Native American Art: The Beauty of the Buffalo Horn Cover

Every now and then we get a piece that speaks volumes about the old ways of the Lakota…and artist James Little Wounded never ceases to amaze! Of all the incredible pieces he's presented to us over the last few months, we have to say his spoon made of buffalo horn cover is one of the most impressive.

Rose Kern, our Product Specialist explains the beauty of this exquisite piece…

This buffalo horn cover spoon by Jim Little Wounded of the Minneconjou tribe from the Cheyenne Indian Reservation.

The spoon is made of raw horn cover from a buffalo. To give it the familiar shape of a spoon, the artist used the time intensive techniques of his forefathers - the horn cover was boiled until soft and malleable, then carefully bent, carved, shaped, and dried.

Horn cover utensils, like this spoon, were used by Plains Indians for thousands of years. Once the horn cover was boiled, bent, carved, shaped, and dried, it was decorated.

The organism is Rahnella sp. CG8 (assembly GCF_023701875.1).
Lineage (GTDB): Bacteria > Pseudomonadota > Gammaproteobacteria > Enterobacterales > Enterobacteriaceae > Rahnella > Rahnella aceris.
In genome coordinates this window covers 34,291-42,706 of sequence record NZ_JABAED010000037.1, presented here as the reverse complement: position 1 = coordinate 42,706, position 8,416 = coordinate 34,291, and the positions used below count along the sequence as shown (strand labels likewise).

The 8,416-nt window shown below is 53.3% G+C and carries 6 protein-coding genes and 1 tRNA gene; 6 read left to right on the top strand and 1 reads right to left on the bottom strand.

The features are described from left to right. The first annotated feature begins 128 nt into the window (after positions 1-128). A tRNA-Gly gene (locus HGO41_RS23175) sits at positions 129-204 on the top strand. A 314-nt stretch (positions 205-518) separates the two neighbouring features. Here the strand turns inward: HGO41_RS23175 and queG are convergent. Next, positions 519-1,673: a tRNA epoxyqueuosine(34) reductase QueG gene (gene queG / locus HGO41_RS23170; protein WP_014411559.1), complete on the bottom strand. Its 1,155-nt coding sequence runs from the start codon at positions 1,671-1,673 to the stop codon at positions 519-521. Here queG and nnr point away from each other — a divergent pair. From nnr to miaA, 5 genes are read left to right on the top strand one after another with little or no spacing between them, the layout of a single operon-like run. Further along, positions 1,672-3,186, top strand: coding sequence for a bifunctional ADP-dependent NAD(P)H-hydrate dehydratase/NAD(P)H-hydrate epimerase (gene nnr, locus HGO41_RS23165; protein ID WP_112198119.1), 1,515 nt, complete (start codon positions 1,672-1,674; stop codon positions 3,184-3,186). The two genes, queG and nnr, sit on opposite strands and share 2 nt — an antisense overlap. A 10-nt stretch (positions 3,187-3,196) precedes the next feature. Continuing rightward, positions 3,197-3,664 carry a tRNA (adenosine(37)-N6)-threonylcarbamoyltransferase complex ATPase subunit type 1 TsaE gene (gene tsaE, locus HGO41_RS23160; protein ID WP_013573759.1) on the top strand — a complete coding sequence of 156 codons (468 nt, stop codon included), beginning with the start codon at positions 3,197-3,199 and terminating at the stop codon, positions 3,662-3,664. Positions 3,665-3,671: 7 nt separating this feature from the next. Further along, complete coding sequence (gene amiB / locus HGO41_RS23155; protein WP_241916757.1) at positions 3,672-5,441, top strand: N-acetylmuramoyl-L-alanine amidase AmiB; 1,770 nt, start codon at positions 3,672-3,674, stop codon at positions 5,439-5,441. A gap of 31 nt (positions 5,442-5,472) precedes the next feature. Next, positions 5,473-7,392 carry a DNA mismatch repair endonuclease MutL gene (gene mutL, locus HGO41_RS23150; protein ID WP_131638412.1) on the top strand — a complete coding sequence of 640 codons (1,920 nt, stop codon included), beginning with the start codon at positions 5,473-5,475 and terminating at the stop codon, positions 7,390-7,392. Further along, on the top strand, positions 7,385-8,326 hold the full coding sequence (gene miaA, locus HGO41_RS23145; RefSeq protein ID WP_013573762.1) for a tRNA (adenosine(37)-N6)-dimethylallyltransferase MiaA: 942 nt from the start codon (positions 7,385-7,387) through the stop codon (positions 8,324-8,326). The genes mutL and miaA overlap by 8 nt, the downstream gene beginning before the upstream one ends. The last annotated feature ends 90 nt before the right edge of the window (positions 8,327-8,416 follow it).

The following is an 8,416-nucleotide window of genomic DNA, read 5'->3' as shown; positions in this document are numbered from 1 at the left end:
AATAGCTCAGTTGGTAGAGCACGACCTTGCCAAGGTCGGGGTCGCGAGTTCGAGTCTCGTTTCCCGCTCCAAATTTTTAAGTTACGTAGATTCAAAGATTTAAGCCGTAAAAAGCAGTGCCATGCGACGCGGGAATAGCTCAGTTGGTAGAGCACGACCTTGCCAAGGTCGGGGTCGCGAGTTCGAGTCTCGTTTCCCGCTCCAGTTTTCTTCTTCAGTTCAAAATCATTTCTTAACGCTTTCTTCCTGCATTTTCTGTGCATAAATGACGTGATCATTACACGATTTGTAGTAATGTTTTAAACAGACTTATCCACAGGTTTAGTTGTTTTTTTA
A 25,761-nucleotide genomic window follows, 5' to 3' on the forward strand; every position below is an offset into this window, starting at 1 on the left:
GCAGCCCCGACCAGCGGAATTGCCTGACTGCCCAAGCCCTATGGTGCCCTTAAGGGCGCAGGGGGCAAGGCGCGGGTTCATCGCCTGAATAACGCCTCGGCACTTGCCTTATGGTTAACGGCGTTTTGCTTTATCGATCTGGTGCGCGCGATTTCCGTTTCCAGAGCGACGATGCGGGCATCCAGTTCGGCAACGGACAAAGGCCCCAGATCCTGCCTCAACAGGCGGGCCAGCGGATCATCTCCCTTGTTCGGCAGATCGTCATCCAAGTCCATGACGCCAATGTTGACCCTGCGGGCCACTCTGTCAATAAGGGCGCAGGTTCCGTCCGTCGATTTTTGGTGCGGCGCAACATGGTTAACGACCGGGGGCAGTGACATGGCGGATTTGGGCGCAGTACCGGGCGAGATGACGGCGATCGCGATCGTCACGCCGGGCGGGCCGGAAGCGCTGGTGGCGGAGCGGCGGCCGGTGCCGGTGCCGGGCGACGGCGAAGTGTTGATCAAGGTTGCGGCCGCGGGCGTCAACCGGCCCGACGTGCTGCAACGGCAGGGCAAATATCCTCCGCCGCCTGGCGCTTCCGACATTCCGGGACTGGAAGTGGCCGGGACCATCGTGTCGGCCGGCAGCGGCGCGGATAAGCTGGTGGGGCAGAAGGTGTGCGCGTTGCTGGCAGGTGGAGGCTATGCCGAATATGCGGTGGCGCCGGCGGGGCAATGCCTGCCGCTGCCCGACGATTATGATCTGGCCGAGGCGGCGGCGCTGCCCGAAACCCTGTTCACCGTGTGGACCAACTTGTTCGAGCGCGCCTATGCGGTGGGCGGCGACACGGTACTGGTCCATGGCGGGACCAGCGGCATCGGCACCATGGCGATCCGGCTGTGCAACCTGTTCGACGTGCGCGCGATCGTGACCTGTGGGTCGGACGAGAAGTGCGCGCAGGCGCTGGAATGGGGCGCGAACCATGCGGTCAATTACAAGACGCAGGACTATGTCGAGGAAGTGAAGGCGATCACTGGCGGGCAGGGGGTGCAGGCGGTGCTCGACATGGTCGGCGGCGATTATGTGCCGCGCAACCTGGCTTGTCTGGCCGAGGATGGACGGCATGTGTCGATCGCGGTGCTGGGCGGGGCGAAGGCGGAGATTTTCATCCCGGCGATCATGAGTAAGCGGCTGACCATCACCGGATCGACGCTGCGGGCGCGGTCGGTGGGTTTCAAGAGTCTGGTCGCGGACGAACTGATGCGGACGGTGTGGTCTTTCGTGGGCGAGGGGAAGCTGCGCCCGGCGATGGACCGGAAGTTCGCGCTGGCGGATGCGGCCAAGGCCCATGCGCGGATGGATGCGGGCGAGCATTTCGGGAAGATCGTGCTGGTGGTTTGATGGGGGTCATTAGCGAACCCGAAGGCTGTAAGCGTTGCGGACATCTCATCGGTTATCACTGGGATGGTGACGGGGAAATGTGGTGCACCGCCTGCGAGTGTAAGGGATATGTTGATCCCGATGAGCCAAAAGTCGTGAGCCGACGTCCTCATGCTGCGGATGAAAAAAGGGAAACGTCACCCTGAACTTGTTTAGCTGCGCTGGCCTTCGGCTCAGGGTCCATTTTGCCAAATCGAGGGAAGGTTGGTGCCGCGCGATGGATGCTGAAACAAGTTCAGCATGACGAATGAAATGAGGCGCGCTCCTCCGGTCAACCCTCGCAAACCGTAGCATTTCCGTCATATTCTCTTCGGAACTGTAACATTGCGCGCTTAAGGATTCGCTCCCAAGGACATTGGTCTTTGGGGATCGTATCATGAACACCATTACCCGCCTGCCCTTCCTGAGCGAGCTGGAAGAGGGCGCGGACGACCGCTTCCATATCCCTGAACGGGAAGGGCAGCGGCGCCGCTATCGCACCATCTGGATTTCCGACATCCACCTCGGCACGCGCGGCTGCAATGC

This one is decorated with porcupine quills that have been dyed and flattened, then applied to the spoon using 3 distinct quillwork techniques - plaited, wrapped, and sewn down. He's also added tin cones and horse hair tuffs. Horse hair tuffs were often used as a tribute to a favorite war/hunting pony. Since hair is extention of soul, hair from the actual pony was typically used.

What I like about this piece is it show a continuation of culture. Since the Plains Indians have been using horn cover for thousands of years, even in our modern times we can still use horn cover; Jim creates a spoon that can still be used (if you wanted to) at any social gathering.

***06.13.2011 Update***
The piece has since sold. In cases like this, especially when we really love a piece, selling such a special item can be a bittersweet experience…but luckily, this prolific artist has been known to wow us on a fairly consistent basis. We can't wait to see what he does next!